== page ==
The Bandits of Goldharbour:
A Tale of Realmgard
To the Carleton University College of the Humanities Class of 2013.
Please, don’t take this dedication of a book
about pirates and burglars as an insult.
Kat Darkstone would like to tell you about her family’s vacation.
Mostly, she hates it.
They’re spending a week in the Free Mercantile City of Goldharbour. Since Goldharbour doesn’t feel very different from her hometown of the Free Mercantile City of Porthaven, Kat doesn’t really feel much like she’s even on vacation.
She doesn’t have to leave home to spend her time wondering just what the heck a Free Mercantile City even is.
The locale isn’t the only reason that Kat has been less than enthused about this vacation.
The truth is, the vacation isn’t even for her sake.
The Darkstones have come to Goldharbour for the ninety-third annual general meeting of the Brotherhood of the Coasts, the pre-eminent association of Realmgard’s pirates. Which is yet another reason why the vacation doesn’t feel like one. She’s surrounded by pirates back in Porthaven, too.
And that is precisely why her plan for her time in Goldharbour is to be as far from the Brotherhood’s meeting as possible.
On the other hand, her dad and sister, Admiral Dorian and Captain Dunstana Darkstone, being firmly engrained in the Darkstone tradition of piracy, will be spending their every waking moment cavorting with the other members of the Brotherhood.
The highlight undoubtedly will be the annual Brotherhood Award ceremony. They call the awards the Sharkies, on account of their being shaped like sharks. Back at Darkstone Manor, the Admiral has a whole row of little golden sharks lined up across the mantel.
When no one’s around, Kat uses them for target practice.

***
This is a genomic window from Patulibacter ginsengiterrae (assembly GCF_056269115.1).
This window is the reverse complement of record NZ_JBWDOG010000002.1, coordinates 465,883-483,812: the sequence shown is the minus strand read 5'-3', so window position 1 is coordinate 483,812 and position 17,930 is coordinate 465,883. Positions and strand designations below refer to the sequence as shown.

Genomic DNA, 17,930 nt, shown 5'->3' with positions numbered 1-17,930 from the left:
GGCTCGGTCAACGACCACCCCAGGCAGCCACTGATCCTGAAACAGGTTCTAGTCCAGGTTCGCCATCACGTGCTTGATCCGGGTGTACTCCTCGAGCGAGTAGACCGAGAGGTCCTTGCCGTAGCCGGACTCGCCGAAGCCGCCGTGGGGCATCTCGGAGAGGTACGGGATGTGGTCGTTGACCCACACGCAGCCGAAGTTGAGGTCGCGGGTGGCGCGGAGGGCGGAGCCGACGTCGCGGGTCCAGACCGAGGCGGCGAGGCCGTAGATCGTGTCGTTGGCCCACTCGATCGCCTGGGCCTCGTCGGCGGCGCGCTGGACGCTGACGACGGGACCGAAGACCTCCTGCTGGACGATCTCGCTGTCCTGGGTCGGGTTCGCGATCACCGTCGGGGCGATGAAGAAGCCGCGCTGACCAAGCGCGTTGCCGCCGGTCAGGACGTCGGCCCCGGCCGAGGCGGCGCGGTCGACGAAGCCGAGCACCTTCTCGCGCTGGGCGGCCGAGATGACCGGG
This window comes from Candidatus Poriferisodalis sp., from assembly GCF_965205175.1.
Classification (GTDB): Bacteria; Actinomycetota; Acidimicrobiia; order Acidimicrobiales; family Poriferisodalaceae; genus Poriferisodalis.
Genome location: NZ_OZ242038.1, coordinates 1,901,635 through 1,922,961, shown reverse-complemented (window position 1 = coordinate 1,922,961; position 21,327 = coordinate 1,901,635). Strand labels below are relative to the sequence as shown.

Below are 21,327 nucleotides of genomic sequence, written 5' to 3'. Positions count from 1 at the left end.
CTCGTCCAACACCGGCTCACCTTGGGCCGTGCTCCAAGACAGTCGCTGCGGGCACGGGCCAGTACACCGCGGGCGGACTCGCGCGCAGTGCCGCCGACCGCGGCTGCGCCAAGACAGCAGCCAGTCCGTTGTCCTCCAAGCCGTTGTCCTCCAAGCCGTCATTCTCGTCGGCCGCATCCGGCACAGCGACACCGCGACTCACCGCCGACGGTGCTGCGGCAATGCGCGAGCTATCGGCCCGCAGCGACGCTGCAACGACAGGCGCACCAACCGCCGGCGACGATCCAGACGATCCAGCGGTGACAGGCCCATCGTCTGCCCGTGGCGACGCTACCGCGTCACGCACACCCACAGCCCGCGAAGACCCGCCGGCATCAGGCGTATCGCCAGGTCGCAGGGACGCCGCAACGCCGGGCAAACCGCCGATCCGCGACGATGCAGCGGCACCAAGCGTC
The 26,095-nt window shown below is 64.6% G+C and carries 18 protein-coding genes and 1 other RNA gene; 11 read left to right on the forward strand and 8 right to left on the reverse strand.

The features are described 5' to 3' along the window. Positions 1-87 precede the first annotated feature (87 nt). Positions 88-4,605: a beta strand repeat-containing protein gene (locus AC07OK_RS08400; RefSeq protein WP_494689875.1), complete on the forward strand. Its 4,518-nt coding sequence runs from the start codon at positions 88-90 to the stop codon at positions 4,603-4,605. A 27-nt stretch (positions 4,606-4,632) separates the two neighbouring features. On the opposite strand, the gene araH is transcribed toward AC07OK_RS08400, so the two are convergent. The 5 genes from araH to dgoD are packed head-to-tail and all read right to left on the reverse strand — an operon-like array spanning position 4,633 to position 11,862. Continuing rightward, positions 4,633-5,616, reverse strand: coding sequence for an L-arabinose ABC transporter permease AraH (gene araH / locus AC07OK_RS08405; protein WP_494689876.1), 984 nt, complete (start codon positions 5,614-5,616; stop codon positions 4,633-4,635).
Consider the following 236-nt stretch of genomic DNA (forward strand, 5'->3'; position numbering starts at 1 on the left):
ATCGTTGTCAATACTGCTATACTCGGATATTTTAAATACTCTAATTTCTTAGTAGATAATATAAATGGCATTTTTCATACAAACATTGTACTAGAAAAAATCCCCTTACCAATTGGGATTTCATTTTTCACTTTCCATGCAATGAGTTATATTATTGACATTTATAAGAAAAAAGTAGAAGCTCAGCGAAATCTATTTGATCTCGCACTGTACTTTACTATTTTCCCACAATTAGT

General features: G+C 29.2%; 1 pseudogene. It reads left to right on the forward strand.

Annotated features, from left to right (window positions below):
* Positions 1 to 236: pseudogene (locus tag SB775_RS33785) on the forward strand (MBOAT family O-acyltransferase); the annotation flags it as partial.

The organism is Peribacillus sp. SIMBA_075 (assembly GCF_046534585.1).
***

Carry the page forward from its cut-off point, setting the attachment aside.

The one upside Kat can see to this whole expedition to Goldharbour is that her best friend, the ridiculously rich Amara Valda, is also vacationing in the ridiculously rich city of Goldharbour, visiting her ridiculously rich relatives.
They’ll be meeting up in the morning.
If she can survive until morning, that is.
Tonight seems to be lasting forever, thanks in large part to Kat finding herself sleeping in the worst bed that has ever existed.
Actually, Kat reflects grumpily, ‘sleeping’ is probably the wrong word. So is ‘in’, for that matter. Thanks to her sister’s sleeping habits, Kat has been forced off the bed and onto the cold, hard floor.
“Move over, Dunstana,” an exhausted Kat tells her sister, pulling herself back up onto the bed.
“Snoooooooooooore,” goes the sleeping Dunstana. On top of everything else, Dunstana snores, too.
This is precisely why Kat hates vacations.
The bed isn’t even that small. There’s no reason why they can’t both fit. Except, of course, for the fact that Dunstana insists on stretching herself out like a starfish in the middle of the bed, with a Princess Moonflower doll on either side. There’s probably enough space left on the bed for Kat, just not in any shape she could possibly fit herself into.
Unless, perhaps, she were an octopus, or some kind of eel.
“Move over,” Kat says again, striving to push Dunstana towards the far side of the bed.
Still sleeping blissfully, Dunstana goes “Snrrrk” and promptly rolls back to the middle.
Even in her sleep-deprived state, Kat recognises that she isn’t going to win this fight. She wrestles a pillow and a sheet free from underneath Dunstana and sulks over to the couch.
Flopping down on the couch, Kat soon finds to her misfortune that it is upholstered in the itchiest, roughest material in the world and that her long legs dangle over the armrest.
She is left bathed in the moonlight streaming through the window, staring at the shadows at play on the ceiling, trying to fit on a too-short, too-itchy couch while trying to cover herself with a too-short, too-thin sheet.
Dunstana, meanwhile, continues to snore away on the bed.
On the plus side, Kat doesn’t have to share the couch.
Much to her surprise when she wakes up, Kat realises that she did somehow manage to fall asleep.
With the sunrise comes the realisation that whether in Porthaven, or Goldharbour, or anywhere else in Realmgard’s farthest reaches, there are some things in her life that will never, ever change.
She would find some consolation in that, in the fact that there exists some certainty in a shifting, changing world.
She would, if that certainty didn’t take the form of a certain little sister.
“Kaaaaaaaaaaaaaaat!” comes the call, as sure as— and at the same time as— the sunrise. “Get up!”